Up is down. Black is white. I just laughed nonstop through a hundred-minute-long Three Stooges impersonation.
I didn't go willingly. It's my job. And as much as film critics aim for objectivity, sometimes it's just impossible. Maybe a critic has an irrational, deep-seated dislike of a certain actor. Maybe he or she is already predisposed to loving the work of a specific director or writer. Or, in my case, maybe a lifelong love of the original Three Stooges had soured me on the idea of anybody tampering with their memory. Not maybe. It had. I was actually angry that this movie was getting made at all. You just don't touch something as specific, lowbrow and stupidly brilliant as The Three Stooges and hope you'll improve on it. On top of that, what have the Farrelly Brothers done for anyone lately? Don't say Hall Pass or The Heartbreak Kid. Nobody thinks of those fondly. And nobody should.
That makes this consistently hilarious head-bonk-fest all the more shocking. The guys who put fake semen in Cameron Diaz's hair have pulled off what amounts to a magic trick: they aimed for a family audience, eliminated the raunchy fireworks, and devoted themselves to a project that is both extremely weird and overflowing with love for its legendary subjects. And it's still a Farrelly film: it begins with an appropriately Stooge-like origin segment when, as babies, the trio is zipped into a duffle bag and hurled from a moving car onto the steps of an orphanage. It's the kind of random punishment-oriented gag the real Moe, Larry and Curly (played here by Chris Diamontopoulous, Sean Hayes and Will Sasso) would have thought funny even if it's not the sort of thing that plays well with the enhanced sensitivities of audiences in 2012. And it takes place in the opening moments so you have a chance to leave if you're too delicate for a little relentless abuse.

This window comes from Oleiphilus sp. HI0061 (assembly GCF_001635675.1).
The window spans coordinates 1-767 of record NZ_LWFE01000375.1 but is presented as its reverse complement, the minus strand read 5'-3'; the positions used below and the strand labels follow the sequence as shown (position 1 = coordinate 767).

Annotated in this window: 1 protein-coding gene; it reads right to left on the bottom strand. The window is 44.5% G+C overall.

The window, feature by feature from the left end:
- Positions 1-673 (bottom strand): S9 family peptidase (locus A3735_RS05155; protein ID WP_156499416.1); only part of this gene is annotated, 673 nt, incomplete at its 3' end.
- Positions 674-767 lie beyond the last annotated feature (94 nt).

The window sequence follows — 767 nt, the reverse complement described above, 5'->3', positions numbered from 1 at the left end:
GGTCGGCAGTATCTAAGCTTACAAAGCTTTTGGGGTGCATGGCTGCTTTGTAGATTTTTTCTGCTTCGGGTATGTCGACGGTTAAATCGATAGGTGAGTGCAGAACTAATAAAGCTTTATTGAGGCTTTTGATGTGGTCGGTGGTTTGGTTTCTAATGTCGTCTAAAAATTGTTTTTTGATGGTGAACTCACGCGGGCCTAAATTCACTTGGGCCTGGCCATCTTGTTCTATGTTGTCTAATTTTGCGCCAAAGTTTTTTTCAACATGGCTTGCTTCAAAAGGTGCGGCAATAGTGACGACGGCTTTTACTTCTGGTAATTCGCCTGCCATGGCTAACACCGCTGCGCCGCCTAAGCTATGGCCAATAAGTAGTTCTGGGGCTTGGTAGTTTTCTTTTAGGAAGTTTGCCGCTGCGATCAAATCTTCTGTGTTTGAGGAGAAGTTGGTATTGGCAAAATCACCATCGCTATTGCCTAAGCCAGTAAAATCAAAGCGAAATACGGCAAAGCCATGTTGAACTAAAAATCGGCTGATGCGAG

Divided into three segments that structurally resemble Stooges shorts from 70 years ago, it's a dumb and dumber tale of saving that financially ruined orphanage (whose nuns include Larry David, Jennifer Hudson and Jane Lynch), cracking a Sofia-Vergara's-cleavage-based murder scheme and crossing paths with the cast of Jersey Shore (who, not to worry, get everything they've got coming to them). But the real subject of this tribute to vintage idiocy is the endless nyuks, whoop-whoop-whoops, violent choreography of eye gouges and mallets to the skull, spine-destroying falls and repetitive face-slappings that are the full substance of all things Stooge, every moment Foleyed to perfection and overseen by filmmakers who clearly wish they hadn't been born so late.
No, it's not the real thing. But what's just as important to know is that it's also not not a cheap, pale, cynical imitation, either. It's more like a drunken Halloween party, an exuberant pantomime or a really convincing drag show, all performed with comedy-nerd attention to detail, impeccable timing and a ridiculously big heart. Purist fans who turn up their nose deserve a pie to the face.